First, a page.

PSTN switch off does not mean copper ripped out of the ground, it means the WLR phone service in its current format will cease, and replaced with a voice over broadband (VOIP) product. So can still be delivered over copper e.g. in VDSL2 areas or even over BT Wholesale ADSL2+. Not an easy task as there are all those with a phone line and no broadband that need dealing with and vulnerable users who will get battery back up for the broadband device and phone

The copper has to remain to continue support for MPF i.e. those with devices that won't work with a VOIP style delivery can do things like switch to TalkTalk who as of 2018 was planning to carry on as they do now.

The author of the above post is a thinkbroadband staff member. It may not constitute an official statement on behalf of thinkbroadband.
Standard User dect
(learned) Tue 08-Jan-19 19:17:09
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Re: Openreach monopoly and length of time to repair services


[re: MrSaffron] [link to this post]
 
A couple of things that just crossed my mind so I thought I would ask smile

will ADSL, VDSL and G.fast still work if the 20+ volts that is used to deliver the exchange line is removed (e.g. System X is switched off) from the line? I know ADSL can still work when there is one leg DIS but not sure if it will with both legs DIS at the exchange. Also if there is no dial tone on the pair is it more likely that faults will be caused by engineers nicking pairs in error. frown
Standard User Chrysalis
(legend) Tue 08-Jan-19 19:24:42
Print Post

Re: Openreach monopoly and length of time to repair services


[re: Andrue] [link to this post]
 
In reply to a post by Andrue:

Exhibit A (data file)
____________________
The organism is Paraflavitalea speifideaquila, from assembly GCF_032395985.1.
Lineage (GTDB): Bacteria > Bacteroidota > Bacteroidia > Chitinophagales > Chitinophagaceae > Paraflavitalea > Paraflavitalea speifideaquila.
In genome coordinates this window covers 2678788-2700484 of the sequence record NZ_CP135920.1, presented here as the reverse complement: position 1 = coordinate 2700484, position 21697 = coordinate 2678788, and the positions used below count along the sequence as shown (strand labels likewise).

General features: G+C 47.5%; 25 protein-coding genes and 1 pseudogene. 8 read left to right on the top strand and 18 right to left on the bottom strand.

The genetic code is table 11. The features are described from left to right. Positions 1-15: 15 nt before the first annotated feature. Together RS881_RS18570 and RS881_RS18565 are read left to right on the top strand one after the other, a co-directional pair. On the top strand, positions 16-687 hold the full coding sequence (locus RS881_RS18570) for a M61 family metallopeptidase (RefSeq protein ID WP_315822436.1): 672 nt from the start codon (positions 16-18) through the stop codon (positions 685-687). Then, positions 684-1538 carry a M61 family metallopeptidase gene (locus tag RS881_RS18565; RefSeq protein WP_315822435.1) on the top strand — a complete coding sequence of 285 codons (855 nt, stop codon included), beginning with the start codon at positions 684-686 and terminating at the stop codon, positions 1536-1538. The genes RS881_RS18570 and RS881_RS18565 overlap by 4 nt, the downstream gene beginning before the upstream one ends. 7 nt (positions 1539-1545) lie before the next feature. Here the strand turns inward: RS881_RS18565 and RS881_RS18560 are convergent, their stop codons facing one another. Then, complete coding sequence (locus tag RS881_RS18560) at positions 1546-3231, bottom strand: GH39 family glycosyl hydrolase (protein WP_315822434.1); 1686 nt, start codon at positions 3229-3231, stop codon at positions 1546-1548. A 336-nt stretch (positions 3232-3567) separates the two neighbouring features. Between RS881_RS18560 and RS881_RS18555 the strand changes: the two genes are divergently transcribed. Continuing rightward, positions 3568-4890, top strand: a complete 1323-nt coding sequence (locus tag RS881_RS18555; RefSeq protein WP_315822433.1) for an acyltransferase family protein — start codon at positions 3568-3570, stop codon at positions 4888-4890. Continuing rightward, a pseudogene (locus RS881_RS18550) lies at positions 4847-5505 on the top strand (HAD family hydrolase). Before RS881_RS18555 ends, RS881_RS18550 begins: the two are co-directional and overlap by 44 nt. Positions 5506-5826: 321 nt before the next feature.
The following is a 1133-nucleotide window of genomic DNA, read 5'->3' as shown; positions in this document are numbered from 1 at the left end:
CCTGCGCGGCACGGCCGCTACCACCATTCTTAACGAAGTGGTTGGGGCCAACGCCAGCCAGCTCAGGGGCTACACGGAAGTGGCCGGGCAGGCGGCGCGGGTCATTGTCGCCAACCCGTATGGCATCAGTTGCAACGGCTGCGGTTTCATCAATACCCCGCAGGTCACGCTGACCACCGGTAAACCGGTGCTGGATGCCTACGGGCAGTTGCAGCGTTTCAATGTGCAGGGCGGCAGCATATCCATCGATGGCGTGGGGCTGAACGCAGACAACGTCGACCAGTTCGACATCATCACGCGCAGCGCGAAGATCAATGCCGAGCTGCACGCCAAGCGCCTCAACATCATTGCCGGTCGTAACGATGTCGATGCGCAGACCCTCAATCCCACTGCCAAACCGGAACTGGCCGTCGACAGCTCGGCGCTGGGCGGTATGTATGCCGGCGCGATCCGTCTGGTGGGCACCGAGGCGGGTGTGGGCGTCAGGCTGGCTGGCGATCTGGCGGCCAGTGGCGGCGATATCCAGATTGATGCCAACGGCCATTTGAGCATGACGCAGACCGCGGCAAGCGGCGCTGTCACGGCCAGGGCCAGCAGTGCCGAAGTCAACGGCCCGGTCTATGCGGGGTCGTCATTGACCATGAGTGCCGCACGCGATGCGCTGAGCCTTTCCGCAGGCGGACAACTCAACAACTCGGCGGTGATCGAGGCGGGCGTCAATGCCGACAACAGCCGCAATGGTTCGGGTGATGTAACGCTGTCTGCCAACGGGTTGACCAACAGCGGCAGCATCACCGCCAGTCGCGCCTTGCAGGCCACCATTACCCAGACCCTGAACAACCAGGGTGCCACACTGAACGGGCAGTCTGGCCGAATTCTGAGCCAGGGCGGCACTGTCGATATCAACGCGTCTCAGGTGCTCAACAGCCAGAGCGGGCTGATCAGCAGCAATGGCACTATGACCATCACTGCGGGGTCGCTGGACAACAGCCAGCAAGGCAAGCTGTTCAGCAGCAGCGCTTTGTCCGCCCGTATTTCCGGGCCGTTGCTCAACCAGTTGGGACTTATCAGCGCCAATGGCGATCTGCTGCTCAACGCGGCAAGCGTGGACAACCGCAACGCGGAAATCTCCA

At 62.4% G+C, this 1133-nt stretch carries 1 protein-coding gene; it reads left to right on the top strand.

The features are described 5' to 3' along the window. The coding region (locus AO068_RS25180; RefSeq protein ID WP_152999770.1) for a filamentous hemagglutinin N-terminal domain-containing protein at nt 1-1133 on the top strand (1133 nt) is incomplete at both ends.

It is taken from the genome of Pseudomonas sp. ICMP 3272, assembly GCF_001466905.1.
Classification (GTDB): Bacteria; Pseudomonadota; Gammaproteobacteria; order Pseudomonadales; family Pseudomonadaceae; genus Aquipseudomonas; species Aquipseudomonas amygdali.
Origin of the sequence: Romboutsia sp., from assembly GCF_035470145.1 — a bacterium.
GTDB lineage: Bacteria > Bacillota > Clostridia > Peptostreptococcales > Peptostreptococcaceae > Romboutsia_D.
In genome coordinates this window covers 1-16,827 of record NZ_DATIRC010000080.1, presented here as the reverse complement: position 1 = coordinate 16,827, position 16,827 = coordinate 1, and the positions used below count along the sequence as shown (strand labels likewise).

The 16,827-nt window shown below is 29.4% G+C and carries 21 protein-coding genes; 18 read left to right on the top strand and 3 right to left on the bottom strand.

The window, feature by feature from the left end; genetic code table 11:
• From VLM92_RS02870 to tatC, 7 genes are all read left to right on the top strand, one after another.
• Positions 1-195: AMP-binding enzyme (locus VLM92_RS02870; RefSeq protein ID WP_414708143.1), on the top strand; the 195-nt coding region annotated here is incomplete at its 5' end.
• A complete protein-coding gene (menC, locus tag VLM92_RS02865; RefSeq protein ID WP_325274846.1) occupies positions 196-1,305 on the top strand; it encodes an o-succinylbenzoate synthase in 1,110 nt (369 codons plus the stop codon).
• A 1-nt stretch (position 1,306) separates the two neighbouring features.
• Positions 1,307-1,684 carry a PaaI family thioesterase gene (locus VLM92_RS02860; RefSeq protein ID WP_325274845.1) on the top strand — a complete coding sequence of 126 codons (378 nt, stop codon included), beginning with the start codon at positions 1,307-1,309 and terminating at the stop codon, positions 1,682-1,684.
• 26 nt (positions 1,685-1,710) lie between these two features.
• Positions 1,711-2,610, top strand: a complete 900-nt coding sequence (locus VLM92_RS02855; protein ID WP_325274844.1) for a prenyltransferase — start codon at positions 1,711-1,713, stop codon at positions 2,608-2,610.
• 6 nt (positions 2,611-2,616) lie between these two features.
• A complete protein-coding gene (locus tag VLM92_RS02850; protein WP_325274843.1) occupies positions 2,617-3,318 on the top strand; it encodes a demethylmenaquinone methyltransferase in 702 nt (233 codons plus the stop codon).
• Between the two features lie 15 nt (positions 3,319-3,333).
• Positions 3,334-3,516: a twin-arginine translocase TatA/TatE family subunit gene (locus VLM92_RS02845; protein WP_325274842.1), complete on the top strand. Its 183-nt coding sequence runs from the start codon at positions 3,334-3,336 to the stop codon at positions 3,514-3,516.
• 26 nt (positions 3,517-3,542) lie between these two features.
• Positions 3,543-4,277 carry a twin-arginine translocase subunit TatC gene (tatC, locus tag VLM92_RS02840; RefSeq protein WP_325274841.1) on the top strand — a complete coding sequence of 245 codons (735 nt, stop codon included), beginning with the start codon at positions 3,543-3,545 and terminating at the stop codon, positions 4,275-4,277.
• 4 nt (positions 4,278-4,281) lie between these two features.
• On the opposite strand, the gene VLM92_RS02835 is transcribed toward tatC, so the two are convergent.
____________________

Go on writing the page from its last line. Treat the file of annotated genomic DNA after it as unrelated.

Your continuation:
In reply to a post by MrSaffron:
Also its not all the same specification, business users pay for more higher capacity links, and we pay per kilo Watt hour.
Very true. I wonder what the electricity market would look like if pricing was based on allowances and/or if unlimited consumption packages existed. Of course fundamentally the two cannot be compared because for all practical purposes bandwidth is not a consumable resource. You can't 'run out' of bandwidth the way you can run out of fuel for power stations.

Both do however suffer from contention. It's just much more difficult to overload a power substation or to fry the supply to a house. I've seen the supply to an office fried though that was due to severely unbalanced phases.


I get power cuts every christmas, which ironically is the highest load on the grid time of the year, so electric supply in the uk is not flawless.

This year they at least announced the outage before it happened, but since the outage when they also did some work, now everytime my boiler power cycles and my kettle is on at the same time, the lights flicker, and my UPS kicks in. I wonder if they reduced the capacity per property to try and stem the overload on the grid.